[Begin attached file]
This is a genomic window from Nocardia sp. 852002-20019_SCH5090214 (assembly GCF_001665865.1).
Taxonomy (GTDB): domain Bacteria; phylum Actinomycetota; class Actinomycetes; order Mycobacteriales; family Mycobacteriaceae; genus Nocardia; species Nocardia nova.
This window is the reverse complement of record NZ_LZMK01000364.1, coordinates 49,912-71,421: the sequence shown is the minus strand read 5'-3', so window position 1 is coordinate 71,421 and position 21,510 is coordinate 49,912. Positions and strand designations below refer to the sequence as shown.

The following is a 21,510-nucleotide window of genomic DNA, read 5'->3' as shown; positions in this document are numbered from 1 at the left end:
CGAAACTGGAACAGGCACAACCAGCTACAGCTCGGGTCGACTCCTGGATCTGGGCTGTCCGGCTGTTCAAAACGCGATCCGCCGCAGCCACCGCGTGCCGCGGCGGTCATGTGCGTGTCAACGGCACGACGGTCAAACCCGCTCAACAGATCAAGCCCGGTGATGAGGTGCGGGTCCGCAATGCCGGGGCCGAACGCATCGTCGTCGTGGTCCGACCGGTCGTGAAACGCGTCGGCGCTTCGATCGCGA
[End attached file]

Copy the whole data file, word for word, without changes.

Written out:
This is a genomic window from Nocardia sp. 852002-20019_SCH5090214 (assembly GCF_001665865.1).
Taxonomy (GTDB): domain Bacteria; phylum Actinomycetota; class Actinomycetes; order Mycobacteriales; family Mycobacteriaceae; genus Nocardia; species Nocardia nova.
This window is the reverse complement of record NZ_LZMK01000364.1, coordinates 49,912-71,421: the sequence shown is the minus strand read 5'-3', so window position 1 is coordinate 71,421 and position 21,510 is coordinate 49,912. Positions and strand designations below refer to the sequence as shown.

The following is a 21,510-nucleotide window of genomic DNA, read 5'->3' as shown; positions in this document are numbered from 1 at the left end:
CGAAACTGGAACAGGCACAACCAGCTACAGCTCGGGTCGACTCCTGGATCTGGGCTGTCCGGCTGTTCAAAACGCGATCCGCCGCAGCCACCGCGTGCCGCGGCGGTCATGTGCGTGTCAACGGCACGACGGTCAAACCCGCTCAACAGATCAAGCCCGGTGATGAGGTGCGGGTCCGCAATGCCGGGGCCGAACGCATCGTCGTCGTGGTCCGACCGGTCGTGAAACGCGTCGGCGCTTCGATCGCGA